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Displaying posts with the tag: epigenetics [Clear Filter]

Postdoc – Epigenomics of spiral cleavage

Posted by on December 19th, 2018

An ERC-funded Postdoctoral Research Assistant position is available at Queen Mary University of London (QMUL) in Dr José M (Chema) Martín-Durán’s group, to work on the epigenetic regulation of conditional and autonomous development in spiral cleaving animals (e.g. annelid worms, molluscs, and nemerteans).   Queen Mary is one of the top research-led universities in the[…]

PhD – DNA methylation in annelids

Posted by on December 19th, 2018

DNA methylation is a major mechanism for regulating gene expression in mammals, and it is often altered in prevalent human diseases like cancers. While common invertebrate biomedical systems, such as Drosophila melanogaster and C. elegans, lack this epigenetic mark, spiralians (e.g. molluscs and annelids) exhibit significant levels of DNA methylation. In collaboration with Dr Robert[…]

‘Chromatin-based regulation of development’ – Early-career researcher places available

Posted by on October 15th, 2018

The Company of Biologists’ Workshops provide leading experts and early career scientists from a diverse range of scientific backgrounds with a stimulating environment for the cross fertilization of interdisciplinary ideas. The April 2019 Workshop looks a treat for fans of developmental gene regulation. Co-organised by Benoit Bruneau and Joanna Wysocka, ‘Chromatin-based regulation of development‘ will bring together scientists who[…]

Postdoc – The evolution of spiral cleavage

Posted by on October 4th, 2018

An ERC-funded Postdoctoral Research Assistant position is available at Queen Mary University of London in Dr José M (Chema) Martín-Durán’s group. The project focuses on the epigenetic regulation of conditional and autonomous development in spiral cleavage. Queen Mary is one of the top research-led universities in the UK and was ranked 9th among the UK[…]

The people behind the papers – Anjali Rao & Carole LaBonne

Posted by on August 9th, 2018

The neural crest is a progenitor population with the capacity to contribute to all vertebrate germ layers. The transcription factor and signalling pathway activity underlying this remarkable pluripotency have been well studied, but the role of the epigenetic state is less well understood. A new paper in Development examines the role of histone acetylation in regulating[…]

Postdoctoral Position in Pluripotency, Signaling and Epigenetics, Washington University School of Medicine

Posted by on July 13th, 2018

A postdoctoral position is available in the lab of Thorold Theunissen at Washington University School of Medicine in St. Louis, Missouri, USA (theunissenlab.wustl.edu). Our research program is dedicated to exploring the molecular regulation of pluripotent stem cells and their applications in regenerative medicine. We have developed methods for inducing and maintaining human embryonic stem cells[…]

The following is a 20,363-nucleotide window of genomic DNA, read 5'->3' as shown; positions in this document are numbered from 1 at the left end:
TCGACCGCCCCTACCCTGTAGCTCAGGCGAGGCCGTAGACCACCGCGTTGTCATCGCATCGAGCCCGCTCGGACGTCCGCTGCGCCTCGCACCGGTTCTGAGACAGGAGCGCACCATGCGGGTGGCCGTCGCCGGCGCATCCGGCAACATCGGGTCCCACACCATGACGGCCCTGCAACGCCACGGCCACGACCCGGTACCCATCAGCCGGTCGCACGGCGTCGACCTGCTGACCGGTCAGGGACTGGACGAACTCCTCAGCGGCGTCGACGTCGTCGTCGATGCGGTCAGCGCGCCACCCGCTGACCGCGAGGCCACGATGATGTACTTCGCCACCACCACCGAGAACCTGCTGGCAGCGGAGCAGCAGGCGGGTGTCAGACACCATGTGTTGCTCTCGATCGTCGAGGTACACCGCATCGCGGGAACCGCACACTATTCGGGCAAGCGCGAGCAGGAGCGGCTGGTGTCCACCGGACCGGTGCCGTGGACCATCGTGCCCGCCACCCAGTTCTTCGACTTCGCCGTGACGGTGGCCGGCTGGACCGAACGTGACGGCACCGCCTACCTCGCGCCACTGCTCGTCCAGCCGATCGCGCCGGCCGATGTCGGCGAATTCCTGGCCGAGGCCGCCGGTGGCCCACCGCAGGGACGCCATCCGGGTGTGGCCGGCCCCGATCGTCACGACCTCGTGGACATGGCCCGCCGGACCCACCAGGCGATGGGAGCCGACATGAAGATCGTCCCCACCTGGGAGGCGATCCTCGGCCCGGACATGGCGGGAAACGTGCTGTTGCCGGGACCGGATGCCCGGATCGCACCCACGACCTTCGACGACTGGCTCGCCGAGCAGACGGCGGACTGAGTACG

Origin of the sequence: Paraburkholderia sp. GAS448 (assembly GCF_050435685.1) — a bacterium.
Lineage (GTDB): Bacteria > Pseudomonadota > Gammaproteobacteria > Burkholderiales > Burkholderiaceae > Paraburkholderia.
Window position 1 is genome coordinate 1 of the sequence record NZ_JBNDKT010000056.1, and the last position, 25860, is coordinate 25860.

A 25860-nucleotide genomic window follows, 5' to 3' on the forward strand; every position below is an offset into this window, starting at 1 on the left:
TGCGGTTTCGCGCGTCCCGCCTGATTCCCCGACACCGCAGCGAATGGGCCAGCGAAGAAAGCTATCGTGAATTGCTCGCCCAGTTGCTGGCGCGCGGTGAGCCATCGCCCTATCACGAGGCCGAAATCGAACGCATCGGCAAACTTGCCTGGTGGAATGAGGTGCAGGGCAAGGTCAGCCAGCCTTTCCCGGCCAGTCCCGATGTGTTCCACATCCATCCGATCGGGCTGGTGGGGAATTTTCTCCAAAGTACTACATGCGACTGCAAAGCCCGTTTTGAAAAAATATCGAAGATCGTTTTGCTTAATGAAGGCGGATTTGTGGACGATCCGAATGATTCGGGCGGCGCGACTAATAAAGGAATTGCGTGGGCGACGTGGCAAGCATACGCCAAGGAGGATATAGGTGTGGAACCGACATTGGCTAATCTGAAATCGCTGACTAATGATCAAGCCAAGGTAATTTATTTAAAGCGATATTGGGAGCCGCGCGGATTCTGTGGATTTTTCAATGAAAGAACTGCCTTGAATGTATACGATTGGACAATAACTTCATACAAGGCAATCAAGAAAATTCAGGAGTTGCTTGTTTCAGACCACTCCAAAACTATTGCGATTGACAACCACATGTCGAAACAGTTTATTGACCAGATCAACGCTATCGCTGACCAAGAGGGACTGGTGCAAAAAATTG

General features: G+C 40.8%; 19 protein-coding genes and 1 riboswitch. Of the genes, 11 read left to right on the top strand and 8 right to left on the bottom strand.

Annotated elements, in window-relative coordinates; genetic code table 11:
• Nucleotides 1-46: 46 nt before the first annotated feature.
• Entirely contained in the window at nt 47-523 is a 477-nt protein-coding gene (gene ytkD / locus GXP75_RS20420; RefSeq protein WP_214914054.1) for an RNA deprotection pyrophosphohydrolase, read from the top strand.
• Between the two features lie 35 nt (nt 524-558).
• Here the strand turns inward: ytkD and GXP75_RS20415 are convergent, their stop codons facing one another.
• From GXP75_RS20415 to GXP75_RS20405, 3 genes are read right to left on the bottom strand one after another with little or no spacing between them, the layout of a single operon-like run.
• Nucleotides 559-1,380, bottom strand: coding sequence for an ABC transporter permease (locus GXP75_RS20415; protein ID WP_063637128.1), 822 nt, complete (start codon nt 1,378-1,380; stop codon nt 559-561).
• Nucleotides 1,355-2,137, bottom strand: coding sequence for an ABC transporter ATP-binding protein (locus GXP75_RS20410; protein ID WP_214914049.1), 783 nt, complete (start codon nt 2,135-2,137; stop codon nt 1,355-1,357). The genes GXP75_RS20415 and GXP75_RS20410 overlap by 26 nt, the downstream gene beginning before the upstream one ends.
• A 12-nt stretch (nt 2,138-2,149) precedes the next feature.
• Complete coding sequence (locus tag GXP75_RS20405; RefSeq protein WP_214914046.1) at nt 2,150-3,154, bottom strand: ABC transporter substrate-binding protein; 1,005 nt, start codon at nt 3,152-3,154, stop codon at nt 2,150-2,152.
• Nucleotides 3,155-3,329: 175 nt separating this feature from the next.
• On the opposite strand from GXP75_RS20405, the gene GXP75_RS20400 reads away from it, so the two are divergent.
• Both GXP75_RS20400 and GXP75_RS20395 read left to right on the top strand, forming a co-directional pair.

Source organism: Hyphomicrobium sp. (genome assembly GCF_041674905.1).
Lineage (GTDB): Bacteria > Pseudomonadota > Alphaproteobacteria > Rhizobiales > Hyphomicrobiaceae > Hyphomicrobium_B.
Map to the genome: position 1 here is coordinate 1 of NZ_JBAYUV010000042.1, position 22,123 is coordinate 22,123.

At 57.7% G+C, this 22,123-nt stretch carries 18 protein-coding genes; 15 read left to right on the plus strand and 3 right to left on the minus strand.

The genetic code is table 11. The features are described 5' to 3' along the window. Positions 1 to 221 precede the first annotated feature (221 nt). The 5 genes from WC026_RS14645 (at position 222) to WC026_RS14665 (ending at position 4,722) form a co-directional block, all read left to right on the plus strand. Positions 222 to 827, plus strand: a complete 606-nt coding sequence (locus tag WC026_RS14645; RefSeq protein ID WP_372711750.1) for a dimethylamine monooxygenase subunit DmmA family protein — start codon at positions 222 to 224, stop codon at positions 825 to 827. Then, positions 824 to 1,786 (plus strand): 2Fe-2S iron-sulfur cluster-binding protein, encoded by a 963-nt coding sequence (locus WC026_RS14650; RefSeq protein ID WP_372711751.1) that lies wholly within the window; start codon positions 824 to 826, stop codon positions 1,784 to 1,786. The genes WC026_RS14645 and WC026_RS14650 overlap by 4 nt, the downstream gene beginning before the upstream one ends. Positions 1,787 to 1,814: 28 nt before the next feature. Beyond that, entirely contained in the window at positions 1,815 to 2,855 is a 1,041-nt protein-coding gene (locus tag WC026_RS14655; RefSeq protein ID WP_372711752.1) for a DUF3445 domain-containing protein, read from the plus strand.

PostDoc Position on Ageing and Fertility in the Payer Lab (CRG Barcelona)

Posted by on July 11th, 2018

We are looking for a highly skilled and motivated candidate to join our group for a PostDoc position. In the Payer lab (http://www.crg.eu/bernhard_payer), we study epigenetic reprogramming in the mammalian germ line and the effects of ageing on fertility. In this project the prospective candidate will study the molecular links between ageing and oocyte quality decline[…]

The people behind the papers – Jinjin Zhu & Justin Kumar

Posted by on April 9th, 2018

Cell fate commitment relies on both activation of appropriate genes and suppression of inappropriate ones. Polycomb group proteins are known to be crucial epigenetic silencers of developmental genes, but the manner by which they control fate in vivo, and the relative roles of different Polycomb proteins in silencing, have remained unclear. A new paper in Development[…]

In vivo profiling of chromatin accessibility with CATaDa

Posted by on March 13th, 2018

The following post is an introduction into the technnique described in our recent paper: Aughey, G.N., et al., CATaDa reveals global remodelling of chromatin accessibility during stem cell differentiation in vivo. Elife, 2018. 7.   Attempting to understand the biology of a complex organ, like the brain, comes with an array of technical challenges. Those[…]

Silencing transposons during epigenetic reprogramming

Posted by on November 8th, 2017

Molecules called endosiRNAs help us avoid genetic chaos, according to a new study from a team at the Babraham Institute. Much of the human genome contains pieces of DNA called transposons, a form of genetic parasite. When active, transposons can damage genes so it is important to keep them inactive. At a certain point early[…]